by Sylvie Contiguglia for Arte-Walk
Following a quiet summer, Arthur Roger Gallery is awakening with a bang. Its latest show Art in the Time of Empathy features seventy artists represented by more than one hundred works of art including paintings, sculptures, photographs and site specific installations.
A playful series of shoe-mask from Maxx Sizeler leads to a spacious space lined up with paintings and photographs, leaving plenty of room to wander around the installation from Meg Turner Boardwalk Testing Site, a kiosk advertising cures for our current torments: virus, elections, economy. It is a new world when exhibitions are also appreciated for their social distancing friendliness. The rear of the gallery, bathed entirely in artificial light keeps the same airy feeling before reaching the “dark room” always filled with surprises, this time a cosmic installation from Randy Palumbo Antigenic Rift.
Louisiana is depicted through quiet landscapes from Simon Gunning and dreamy abstract meanderings from Brian Guidry. It’s [sic] rich local bestiary becomes alive in Jacqueline Bishop‘s fiery end of the world scenes and Jonathan Mayers‘s illustrations of folktales. One cannot avoid a pang when looking at Brassband on Frenchmen #4, 2020, from Keith Duncan. The lively, dizzying painting underscores the deafening silence of a city longing for better times. Artists invite us in their studios (David Halliday, Amer Kobaslija), share drawings of their pets (Lee Deigaard), focus on food (Richard Baker‘s cookbooks, Amy Weiskopf‘s still lifes) or paint deserted gardens (Jim Richard). COVID-19 is on everybody’s mind and inspires Luis Cruz Azaceta‘s cartoonish rendition with its punchy acidic colors or the weaponized version of sculptor Gene Koss, complemented by masked portraits (Meg Turner, Frahn Koerner). Death ultimately is lurking with the taxidermized pietà from Enrique Gomez de Molina. During the pandemic, loneliness is rampant. Marginalization, also a source of solitude, is brought up in Keith Calhoun‘s photograph of prisoners, George Dureau and Leonard Galmon‘s portraits, with works from Dureau, John T. Scott, Robert Colescott faring well through time.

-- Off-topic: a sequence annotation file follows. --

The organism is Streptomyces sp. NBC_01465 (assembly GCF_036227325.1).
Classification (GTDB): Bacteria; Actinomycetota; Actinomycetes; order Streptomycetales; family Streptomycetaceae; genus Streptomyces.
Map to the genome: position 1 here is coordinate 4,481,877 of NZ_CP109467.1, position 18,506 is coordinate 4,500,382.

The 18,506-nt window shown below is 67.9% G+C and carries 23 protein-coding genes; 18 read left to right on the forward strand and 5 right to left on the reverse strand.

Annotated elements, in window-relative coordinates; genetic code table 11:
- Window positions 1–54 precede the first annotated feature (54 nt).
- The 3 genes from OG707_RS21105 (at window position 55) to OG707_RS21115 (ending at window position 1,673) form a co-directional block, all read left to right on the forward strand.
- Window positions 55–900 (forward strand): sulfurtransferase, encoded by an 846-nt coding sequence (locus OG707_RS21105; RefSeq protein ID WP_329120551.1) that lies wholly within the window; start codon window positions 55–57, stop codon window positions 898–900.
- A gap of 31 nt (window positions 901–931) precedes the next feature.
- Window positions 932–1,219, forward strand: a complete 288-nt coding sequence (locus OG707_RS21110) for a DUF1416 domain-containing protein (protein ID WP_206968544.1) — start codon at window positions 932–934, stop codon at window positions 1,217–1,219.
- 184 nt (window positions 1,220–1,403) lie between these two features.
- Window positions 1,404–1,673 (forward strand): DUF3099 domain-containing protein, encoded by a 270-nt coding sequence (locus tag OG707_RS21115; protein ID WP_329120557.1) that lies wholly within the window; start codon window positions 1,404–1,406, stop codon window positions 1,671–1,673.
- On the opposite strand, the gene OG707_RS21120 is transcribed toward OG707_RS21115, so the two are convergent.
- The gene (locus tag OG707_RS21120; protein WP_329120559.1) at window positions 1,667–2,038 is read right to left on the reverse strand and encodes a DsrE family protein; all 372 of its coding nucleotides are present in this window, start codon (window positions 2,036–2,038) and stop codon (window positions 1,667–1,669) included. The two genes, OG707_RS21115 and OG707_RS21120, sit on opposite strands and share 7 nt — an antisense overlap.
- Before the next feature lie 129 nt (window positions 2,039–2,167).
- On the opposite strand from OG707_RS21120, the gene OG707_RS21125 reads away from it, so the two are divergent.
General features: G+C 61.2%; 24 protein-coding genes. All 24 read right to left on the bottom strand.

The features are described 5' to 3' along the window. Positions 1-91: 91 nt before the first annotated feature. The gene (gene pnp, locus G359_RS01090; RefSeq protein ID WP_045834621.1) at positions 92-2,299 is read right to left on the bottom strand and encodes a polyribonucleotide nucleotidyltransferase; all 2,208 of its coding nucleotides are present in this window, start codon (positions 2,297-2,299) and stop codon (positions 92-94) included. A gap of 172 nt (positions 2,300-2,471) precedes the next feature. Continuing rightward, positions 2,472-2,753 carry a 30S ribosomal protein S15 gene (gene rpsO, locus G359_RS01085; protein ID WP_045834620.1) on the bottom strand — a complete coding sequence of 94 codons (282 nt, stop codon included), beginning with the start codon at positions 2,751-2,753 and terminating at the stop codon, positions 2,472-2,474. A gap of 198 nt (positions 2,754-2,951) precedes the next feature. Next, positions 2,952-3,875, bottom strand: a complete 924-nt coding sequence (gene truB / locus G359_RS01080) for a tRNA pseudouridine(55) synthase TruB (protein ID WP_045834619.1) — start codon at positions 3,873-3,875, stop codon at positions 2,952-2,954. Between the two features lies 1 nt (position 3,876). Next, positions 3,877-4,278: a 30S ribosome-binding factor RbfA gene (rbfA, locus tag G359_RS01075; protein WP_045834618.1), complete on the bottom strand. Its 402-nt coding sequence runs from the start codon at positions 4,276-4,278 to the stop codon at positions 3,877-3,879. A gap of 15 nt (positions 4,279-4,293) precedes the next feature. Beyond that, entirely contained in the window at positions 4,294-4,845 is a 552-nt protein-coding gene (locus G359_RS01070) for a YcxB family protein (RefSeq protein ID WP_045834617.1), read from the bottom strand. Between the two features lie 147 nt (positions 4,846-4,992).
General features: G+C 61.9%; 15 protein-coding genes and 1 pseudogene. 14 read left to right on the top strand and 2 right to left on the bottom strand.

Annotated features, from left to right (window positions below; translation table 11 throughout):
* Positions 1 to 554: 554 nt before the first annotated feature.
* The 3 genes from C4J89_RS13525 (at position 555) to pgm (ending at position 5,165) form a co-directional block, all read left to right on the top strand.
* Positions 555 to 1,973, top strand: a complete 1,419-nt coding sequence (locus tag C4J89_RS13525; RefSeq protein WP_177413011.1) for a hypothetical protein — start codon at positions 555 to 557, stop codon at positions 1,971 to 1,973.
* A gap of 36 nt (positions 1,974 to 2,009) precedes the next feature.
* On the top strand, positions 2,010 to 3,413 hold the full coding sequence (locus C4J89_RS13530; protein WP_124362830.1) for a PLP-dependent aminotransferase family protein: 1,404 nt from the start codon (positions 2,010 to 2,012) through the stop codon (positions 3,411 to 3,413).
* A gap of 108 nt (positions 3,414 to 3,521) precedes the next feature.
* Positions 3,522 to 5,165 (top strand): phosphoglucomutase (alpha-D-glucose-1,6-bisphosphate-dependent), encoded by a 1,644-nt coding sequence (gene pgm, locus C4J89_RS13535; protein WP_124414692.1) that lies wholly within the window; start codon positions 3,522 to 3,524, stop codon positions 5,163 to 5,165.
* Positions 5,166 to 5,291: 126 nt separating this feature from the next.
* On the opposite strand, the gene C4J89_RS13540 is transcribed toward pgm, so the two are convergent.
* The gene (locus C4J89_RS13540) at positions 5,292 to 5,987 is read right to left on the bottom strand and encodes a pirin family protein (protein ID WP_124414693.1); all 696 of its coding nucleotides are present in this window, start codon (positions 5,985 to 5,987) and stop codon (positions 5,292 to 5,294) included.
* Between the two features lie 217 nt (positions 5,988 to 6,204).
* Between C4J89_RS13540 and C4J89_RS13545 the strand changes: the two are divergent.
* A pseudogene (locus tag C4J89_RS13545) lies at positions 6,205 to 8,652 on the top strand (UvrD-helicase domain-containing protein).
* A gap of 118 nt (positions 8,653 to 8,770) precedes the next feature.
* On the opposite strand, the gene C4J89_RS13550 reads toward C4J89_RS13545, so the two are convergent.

Overwhelmed at first by the abundance of works, I could recognize most of the artists, each represented by an iconic piece, sometimes a series. It would be boastful to claim that I knew all seventy of them, but when in doubt, a discreet QR code available on each side of the wall display gave access to the list of artists, name of work, description and price, on my phone.
Virus, race, economy, ecology,…, old, young, alive or dead, famous or not so well known, the gathering of so many artists with works covering such a wide array of themes in various styles could seem indiscriminate. A closer look reveals that each piece reflects the essence of the artist’s practice, and the abundant display offers the occasion to gorge on art after months of frustration when the only way to look at paintings or sculptures (forget installations) was on a screen. It also bears witness to the artists’ creativity during the mandatory solitude and fosters empathy, its ultimate goal.
photographs by the author:
view of the exhibition
Jim Richard “The Waiting Game”, 2020